Risk factors

General overview. Our business is complex, dynamic, entrepreneurial and international. Accordingly, it is subject to a number of significant risks in the ordinary course of its operations. If we cannot or do not successfully manage the risks associated with the services we provide, our operations, business, operating results, reputation and/or financial condition could be materially and adversely affected.

One of the challenges of a global business such as ours is to determine in a sophisticated manner the critical enterprise risks that exist or may newly develop over time as our business evolves. We must then determine how best to employ reasonably available resources to prevent, mitigate and/or minimize those risks that we are able to identify as having the greatest potential to cause significant damage from an operational, financial or reputational standpoint. An important dynamic we must also consider and appropriately manage is how much and what types of commercial insurance to obtain and how much potential liability may remain uninsured consistent with the infrastructure that is in place within the organization to identify and properly manage it.

Various factors over which we have no control significantly affect commercial real estate markets. These include (1) macro movements of the stock, bond, currency and derivatives markets; (2) the political environment; (3) government policy and regulations, in each case whether at local, national or international levels; and (4) the cost and availability of natural and non-renewable resources used to operate real estate. As an example, the severe financial disruption and global recession that occurred during 2008 and 2009 materially impacted global real estate markets as the volume and pace of commercial real estate transactions contracted and real estate pricing and leasing in many countries and markets fell substantially. More recently, the Russian geopolitical developments have significantly impacted the economy in that country, with no clear resolution in sight, and therefore the willingness for multi-national companies to expand their businesses. Although commercial real estate markets in most major cities were stable to improved during 2014, primarily as a result of the low interest rate environment that has been encouraged by the activities of various central banks, their 40 continued recovery has in some cases remained uncertain for various reasons. These include (1) significant uncertainties arising out of the ongoing financial and political challenges within the European Union; (2) stubbornly high unemployment and underemployment and/or low middle-class wage growth around the world, including within the U.S and various European countries in particular; (3) the relative slow-down in certain economies in Asia, including those of China and India; and (4) uncertainty added to the forecast for many economies, particularly in Russia and the Middle East, as the result of the sharp drop in oil and commodity prices later in 2014. Governments are responding to problematic situations in different and sometimes unpredictable and politically motivated ways. Accordingly, it is inherently difficult to make accurate predictions about the future movements in the markets in which we operate even as we did see continued improvement during 2014 and clear strength in the U.S. equities markets.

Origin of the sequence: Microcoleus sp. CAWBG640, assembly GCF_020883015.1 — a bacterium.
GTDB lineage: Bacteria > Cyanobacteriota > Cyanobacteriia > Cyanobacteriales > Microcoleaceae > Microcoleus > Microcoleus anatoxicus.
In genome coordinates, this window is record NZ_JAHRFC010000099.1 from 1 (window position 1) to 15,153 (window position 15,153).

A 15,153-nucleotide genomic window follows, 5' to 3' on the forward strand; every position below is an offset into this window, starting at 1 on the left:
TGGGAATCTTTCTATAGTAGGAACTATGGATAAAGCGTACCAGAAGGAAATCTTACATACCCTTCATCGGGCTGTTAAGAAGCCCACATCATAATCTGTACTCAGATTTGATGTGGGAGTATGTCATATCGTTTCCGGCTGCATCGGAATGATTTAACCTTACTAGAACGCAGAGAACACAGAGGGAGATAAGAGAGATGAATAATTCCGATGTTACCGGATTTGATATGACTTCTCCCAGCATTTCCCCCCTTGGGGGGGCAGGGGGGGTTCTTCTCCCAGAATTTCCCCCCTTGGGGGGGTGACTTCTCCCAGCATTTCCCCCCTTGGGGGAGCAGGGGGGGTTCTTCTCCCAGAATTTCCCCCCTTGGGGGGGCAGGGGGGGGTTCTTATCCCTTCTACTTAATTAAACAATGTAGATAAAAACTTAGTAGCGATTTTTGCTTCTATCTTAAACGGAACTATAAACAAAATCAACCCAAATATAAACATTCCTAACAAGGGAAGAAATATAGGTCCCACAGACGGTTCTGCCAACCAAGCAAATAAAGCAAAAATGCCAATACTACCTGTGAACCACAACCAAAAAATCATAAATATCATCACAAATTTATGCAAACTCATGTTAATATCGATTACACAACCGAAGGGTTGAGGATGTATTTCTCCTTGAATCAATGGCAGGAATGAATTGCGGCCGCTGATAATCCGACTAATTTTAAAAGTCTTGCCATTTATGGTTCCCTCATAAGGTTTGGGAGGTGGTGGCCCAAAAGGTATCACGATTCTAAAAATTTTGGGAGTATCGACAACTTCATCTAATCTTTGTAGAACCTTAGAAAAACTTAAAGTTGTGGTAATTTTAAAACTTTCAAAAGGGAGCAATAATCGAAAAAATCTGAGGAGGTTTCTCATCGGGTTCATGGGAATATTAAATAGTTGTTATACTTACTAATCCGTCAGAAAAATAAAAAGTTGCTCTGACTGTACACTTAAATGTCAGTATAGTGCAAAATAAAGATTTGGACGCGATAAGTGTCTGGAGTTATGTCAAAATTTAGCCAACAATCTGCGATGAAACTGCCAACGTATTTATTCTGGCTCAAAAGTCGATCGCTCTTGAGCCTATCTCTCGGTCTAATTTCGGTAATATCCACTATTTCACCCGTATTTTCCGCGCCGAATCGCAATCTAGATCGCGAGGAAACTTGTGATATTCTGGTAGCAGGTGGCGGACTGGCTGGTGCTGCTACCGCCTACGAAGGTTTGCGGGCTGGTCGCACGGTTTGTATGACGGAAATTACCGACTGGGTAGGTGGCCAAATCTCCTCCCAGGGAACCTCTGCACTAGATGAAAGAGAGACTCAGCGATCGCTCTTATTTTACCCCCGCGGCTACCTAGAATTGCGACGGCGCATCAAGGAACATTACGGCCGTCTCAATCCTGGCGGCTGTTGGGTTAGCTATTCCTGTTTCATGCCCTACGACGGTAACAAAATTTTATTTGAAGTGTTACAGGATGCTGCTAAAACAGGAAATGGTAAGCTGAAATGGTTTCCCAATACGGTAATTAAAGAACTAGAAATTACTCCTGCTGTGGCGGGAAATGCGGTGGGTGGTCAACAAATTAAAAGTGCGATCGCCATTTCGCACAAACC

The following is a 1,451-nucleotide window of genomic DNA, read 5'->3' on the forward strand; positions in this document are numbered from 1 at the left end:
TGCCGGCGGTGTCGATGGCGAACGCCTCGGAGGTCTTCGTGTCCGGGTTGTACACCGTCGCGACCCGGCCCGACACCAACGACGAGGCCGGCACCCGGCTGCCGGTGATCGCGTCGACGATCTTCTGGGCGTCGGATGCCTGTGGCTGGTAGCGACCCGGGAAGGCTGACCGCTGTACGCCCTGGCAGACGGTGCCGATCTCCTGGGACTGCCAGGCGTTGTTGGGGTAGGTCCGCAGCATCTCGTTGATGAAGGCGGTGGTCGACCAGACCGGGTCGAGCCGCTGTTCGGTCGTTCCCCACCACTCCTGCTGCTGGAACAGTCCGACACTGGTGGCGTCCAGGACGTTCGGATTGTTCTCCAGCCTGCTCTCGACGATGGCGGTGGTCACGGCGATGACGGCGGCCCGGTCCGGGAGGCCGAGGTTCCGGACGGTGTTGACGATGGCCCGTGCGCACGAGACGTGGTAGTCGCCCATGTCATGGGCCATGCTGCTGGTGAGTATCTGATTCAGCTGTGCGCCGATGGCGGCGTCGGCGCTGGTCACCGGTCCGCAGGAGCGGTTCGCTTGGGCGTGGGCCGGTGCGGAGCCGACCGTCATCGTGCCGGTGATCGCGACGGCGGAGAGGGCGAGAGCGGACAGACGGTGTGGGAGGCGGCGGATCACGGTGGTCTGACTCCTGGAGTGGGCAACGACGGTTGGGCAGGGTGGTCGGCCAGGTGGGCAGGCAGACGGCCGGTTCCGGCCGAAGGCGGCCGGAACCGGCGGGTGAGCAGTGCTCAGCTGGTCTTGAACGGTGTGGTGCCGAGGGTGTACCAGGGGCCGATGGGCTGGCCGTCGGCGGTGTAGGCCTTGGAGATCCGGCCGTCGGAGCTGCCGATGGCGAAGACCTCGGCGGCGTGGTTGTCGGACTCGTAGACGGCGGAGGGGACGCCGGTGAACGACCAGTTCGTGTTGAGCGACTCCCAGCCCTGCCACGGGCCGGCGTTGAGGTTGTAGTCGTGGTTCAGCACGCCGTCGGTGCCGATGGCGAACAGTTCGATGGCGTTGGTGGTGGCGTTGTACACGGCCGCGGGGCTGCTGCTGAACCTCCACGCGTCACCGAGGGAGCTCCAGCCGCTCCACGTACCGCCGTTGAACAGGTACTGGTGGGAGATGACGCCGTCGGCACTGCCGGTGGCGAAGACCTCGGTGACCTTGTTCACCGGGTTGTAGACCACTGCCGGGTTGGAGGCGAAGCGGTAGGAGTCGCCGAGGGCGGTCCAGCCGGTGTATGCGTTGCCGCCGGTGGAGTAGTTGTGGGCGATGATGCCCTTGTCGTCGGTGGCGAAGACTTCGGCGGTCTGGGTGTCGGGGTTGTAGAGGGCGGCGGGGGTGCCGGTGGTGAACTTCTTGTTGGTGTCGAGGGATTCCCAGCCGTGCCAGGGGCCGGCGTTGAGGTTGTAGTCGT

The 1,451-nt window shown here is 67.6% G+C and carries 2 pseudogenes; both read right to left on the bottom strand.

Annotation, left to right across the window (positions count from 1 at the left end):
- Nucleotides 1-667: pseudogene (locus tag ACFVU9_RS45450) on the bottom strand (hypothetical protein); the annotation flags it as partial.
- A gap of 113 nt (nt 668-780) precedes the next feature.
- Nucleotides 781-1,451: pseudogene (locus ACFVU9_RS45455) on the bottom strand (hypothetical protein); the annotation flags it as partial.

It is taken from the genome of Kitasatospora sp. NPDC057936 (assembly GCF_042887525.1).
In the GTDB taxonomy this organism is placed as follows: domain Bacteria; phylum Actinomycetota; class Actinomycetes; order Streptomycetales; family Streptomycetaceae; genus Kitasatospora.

For additional information, please see Item 1A. Risk Factors on pages 40-68 of our 2014 Annual Report.

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